Microsaccadic modulation of response times in spatial attention tasks.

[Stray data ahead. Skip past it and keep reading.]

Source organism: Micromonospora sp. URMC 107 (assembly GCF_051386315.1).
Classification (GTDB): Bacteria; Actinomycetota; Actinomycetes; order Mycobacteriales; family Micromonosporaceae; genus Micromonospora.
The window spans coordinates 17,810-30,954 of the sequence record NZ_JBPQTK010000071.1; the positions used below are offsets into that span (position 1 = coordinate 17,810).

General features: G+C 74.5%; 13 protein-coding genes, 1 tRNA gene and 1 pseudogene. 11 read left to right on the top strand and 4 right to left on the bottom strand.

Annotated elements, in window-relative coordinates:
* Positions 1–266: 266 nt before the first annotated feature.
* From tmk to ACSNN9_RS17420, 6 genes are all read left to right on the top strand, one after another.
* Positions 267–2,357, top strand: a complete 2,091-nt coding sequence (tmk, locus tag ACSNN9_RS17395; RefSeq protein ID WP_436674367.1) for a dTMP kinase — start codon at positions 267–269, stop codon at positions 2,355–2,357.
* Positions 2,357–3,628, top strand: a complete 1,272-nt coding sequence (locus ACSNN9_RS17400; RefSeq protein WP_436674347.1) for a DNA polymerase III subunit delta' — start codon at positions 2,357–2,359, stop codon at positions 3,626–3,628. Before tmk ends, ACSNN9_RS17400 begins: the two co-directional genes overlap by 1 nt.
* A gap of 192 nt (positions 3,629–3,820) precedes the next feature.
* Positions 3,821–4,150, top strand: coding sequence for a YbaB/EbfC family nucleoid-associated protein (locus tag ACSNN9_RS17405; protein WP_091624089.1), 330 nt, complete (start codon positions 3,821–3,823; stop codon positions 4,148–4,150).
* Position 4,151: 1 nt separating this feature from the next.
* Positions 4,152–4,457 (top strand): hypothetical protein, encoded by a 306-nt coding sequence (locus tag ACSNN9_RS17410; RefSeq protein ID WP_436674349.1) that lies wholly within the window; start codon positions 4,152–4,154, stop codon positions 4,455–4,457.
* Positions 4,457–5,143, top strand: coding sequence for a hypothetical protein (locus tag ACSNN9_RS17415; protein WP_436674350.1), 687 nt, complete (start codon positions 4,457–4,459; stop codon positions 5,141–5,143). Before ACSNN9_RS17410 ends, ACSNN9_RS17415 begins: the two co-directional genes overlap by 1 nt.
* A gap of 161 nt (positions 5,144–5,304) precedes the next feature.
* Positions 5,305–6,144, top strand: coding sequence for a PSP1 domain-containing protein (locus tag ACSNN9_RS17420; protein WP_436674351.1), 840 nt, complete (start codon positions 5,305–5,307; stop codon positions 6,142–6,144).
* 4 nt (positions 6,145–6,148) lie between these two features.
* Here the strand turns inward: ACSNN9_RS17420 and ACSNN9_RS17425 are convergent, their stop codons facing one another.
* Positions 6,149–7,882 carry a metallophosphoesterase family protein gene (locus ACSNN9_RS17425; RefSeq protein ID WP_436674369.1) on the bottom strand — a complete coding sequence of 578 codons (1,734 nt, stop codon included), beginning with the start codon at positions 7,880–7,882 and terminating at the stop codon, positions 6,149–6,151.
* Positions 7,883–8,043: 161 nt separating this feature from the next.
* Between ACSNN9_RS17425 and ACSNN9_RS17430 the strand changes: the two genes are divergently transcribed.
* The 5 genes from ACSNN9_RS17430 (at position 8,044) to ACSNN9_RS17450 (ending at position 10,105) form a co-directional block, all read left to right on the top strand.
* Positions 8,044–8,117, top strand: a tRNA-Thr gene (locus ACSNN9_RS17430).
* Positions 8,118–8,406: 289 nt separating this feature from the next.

Covert shifts of attention are usually reflected in RT differences between responses to valid and invalid cues in the Posner spatial attention task. Such inferences about covert shifts of attention do not control for microsaccades in the cue-target interval. We analyzed the effects of microsaccade orientation on RTs in four conditions, crossing peripheral visual and auditory cues with peripheral visual and auditory discrimination targets. Reaction time was generally faster on trials without microsaccades in the cue-target interval. If microsaccades occurred, the target-location congruency of the last microsaccade in the cue-target interval interacted in a complex way with cue validity. For valid visual cues, irrespective of whether the discrimination target was visual or auditory, target-congruent microsaccades delayed RT. For invalid cues, target-incongruent microsaccades facilitated RTs for visual target discrimination but delayed RT for auditory target discrimination. No reliable effects on RT were associated with auditory cues or with the first microsaccade in the cue-target interval. We discuss theoretical implications on the relation about spatial attention and oculomotor processes.